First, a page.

Saturday, April 23, 2011

Promote the Petition! Save the Lives of Pets in Georgia!

As you may already know, the SE Pet Rescue Railroad  (google search: SEPRR)  has been hard at work gathering signatures, information, and ideas to promote a petition that proposes several changes and reforms to Georgia's current Georgia Animal Protection Act

We need your help. Without your active participation, there will be no end in sight.  

1- Please review the petition.   Even if you disagree with a few points, please sign it anyway, and then email us your suggested changes. This is not a final draft. It is NOT a law that is ready to be signed. It is a demonstration of the interest by the public in widespread, deep-reaching reform of the current system.

This is a work in progress. The right answers will come forward the more you participate! 

2- Please share the links below as status updates, text sms messages, or even on Twitter (be sure to RT@seprr posts!) 
Reform Companion Animal Laws - Please Sign & Share this Petition:  Please Share the word on Twitter:
RT @seprr support laws in #GA to END euthanizing animals   #petrescue #gapolitics

3- HARDCOPY! Hit the streets with it! 
Print out and take a copy of the petition to your rescue events such as fundraisers and adoption events!

Here is why:

Georgia, similar to many other states, kills up to 300,000 animals a year. We invest between $125,000,000 to $140,000,000 annually from property, state, and local taxes into the animal control operations in each county.  129 of 159 counties have animal control. The other 30 counties are not in compliance with Georgia laws requiring animal control services in each county. 

Even if an animal control adopts humane operational policies such as the No Kill Nation model, this still will not end the underlying source of the problem, overpopulation and poor animal husbandry.  While Animal Husbandry is an issue that depends upon education, and given that Georgia is 49th in Students Graduating from High School (Morgan Quitno Education State Rankings 2005-2006), we have a long road to improve the issues driven by lack of education and public awareness. It is a necessary component, but will not have any measurable results. Given the culture of the state's house and senate and budget conditions, any reform must have clear accountability and demonstrable returns on the taxpayer investment.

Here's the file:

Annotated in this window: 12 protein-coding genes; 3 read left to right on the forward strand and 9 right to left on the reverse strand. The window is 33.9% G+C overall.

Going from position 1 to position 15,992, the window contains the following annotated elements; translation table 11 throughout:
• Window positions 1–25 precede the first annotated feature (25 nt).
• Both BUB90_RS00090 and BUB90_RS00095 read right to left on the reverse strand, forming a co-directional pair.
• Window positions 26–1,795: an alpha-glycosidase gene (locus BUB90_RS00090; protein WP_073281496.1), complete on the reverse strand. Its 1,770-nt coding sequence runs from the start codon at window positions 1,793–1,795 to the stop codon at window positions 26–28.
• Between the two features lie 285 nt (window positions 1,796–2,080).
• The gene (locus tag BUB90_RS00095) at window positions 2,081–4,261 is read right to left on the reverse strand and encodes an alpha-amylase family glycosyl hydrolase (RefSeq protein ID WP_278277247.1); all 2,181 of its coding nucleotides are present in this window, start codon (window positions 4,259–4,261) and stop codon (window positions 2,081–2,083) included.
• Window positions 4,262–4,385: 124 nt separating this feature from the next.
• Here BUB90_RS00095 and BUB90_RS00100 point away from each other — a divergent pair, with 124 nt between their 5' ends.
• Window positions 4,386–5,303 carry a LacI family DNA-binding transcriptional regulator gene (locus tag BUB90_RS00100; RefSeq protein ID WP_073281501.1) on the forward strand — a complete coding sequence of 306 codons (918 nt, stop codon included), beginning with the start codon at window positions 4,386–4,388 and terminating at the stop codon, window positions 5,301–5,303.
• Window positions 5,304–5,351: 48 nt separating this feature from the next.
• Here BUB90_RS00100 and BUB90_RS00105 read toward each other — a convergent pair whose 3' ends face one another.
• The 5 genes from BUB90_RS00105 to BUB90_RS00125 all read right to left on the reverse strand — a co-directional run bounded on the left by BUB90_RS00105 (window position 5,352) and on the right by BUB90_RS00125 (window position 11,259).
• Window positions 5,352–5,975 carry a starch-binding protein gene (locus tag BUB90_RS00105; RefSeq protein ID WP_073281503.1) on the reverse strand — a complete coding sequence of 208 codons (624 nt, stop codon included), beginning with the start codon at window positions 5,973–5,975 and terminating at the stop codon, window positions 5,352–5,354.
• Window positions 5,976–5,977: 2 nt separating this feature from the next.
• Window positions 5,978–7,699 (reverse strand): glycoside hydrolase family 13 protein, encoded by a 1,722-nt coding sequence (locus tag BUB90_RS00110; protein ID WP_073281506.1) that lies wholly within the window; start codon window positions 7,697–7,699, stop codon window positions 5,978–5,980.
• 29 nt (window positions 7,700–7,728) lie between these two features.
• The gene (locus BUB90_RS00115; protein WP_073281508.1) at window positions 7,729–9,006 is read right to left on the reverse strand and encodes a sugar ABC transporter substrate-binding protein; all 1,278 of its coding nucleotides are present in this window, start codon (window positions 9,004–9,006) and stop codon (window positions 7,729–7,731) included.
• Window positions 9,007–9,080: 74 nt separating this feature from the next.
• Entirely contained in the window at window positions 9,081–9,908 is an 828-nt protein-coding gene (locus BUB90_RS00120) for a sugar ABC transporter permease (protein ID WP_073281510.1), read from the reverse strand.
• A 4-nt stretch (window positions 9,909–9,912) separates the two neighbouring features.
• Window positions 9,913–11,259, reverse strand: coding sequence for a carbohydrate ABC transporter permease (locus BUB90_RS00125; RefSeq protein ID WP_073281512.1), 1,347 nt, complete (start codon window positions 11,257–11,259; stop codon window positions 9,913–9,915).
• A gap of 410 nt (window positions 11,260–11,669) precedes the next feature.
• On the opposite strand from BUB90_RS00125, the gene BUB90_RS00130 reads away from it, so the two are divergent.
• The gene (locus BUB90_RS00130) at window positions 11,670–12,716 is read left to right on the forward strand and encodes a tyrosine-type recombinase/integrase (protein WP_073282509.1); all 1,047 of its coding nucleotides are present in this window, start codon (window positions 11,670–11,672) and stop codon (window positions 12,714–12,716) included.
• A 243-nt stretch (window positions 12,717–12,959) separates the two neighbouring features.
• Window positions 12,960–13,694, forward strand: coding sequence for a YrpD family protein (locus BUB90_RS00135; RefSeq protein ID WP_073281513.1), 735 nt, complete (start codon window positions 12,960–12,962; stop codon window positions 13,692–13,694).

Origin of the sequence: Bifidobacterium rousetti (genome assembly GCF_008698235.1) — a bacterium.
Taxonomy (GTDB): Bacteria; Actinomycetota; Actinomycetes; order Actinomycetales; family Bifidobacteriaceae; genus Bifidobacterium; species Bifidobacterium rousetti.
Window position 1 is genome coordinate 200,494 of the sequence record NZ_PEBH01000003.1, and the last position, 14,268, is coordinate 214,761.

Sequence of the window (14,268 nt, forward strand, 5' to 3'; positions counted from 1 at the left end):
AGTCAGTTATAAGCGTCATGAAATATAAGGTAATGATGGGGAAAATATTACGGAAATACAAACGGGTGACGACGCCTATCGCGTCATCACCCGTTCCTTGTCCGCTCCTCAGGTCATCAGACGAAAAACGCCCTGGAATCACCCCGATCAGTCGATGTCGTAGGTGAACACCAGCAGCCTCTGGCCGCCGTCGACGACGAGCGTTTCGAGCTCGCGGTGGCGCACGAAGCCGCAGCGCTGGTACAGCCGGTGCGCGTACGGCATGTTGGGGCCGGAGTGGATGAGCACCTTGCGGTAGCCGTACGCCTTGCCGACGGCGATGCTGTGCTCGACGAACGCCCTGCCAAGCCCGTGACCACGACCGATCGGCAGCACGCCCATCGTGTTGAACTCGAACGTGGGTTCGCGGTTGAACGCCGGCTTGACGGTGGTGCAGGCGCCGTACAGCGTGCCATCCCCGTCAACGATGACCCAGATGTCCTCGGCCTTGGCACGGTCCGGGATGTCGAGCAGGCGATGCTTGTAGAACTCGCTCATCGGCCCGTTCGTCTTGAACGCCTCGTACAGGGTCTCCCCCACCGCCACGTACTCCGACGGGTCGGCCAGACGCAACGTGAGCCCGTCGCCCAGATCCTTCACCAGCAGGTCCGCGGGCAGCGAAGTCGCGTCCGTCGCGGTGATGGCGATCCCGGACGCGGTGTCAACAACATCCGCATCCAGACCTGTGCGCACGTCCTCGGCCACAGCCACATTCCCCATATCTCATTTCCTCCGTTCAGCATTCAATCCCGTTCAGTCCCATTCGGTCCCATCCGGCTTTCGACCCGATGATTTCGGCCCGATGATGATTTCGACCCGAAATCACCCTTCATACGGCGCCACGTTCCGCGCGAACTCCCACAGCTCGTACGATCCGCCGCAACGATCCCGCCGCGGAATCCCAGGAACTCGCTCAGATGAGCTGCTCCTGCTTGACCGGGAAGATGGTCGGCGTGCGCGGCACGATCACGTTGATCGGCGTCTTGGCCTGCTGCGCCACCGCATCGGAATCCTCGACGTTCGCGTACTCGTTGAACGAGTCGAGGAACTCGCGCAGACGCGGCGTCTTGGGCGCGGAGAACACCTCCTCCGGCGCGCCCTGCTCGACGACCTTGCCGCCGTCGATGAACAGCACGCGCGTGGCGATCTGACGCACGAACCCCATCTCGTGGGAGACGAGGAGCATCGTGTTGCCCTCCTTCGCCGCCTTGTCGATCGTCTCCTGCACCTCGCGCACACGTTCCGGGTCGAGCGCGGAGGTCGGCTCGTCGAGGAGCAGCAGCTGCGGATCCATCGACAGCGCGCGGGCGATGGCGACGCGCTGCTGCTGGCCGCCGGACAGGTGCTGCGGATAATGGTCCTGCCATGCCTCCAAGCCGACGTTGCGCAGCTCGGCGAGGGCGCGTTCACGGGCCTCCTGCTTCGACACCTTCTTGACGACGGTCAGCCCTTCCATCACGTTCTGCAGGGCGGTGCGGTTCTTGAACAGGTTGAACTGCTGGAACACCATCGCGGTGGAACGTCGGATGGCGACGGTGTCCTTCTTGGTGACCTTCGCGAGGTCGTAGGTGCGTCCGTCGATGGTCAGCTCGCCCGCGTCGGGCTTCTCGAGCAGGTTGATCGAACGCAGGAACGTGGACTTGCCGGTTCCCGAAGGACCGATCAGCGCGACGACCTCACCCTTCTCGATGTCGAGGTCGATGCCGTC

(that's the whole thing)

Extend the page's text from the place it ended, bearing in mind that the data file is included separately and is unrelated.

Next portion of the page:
A Transparent and Sustainable Business Plan to Save Georgia's Pets
A Three year period of Free Spay and Neuter offered Statewide would directly and immediately impact the underlying problem, and would generate tax savings within 2 years that double the annual investment required, and those savings would increase and remain in place permanently.
Consider that when a No Kill shelter is full, where does the next animal go? They are sent to the animal control down the street, the "kill shelter".  Atlanta Humane Society regularly turns away animals. Call and ask about their policy. Yet, 1.6 miles away, Fulton County Animal Control euthanizes as many as 3,000 animals a year at tax payer expense. 

To be fair, Fulton County, thanks to the Low Cost Spay Neuter programs made available by the efforts of the Barking Hound Village Foundation, have reduced it's kill rate to 1/3 the rate of neighboring Metro Atlanta shelters, and represent an enormous success even while killing as much as 3,000 a year. It's all relative. Fulton County's success is measured in real terms by a 60-70% reduction of Euthanasia over a 3 year period versus other regional animal control services. They are true "Rock Stars" when compared to many other animal control services. Yet, even their program can not succeed when neighboring areas do not have accessible programs for neutering and education. Their problems will always spillover into Fulton County, hence the numbers remain to be dealt with, tragically.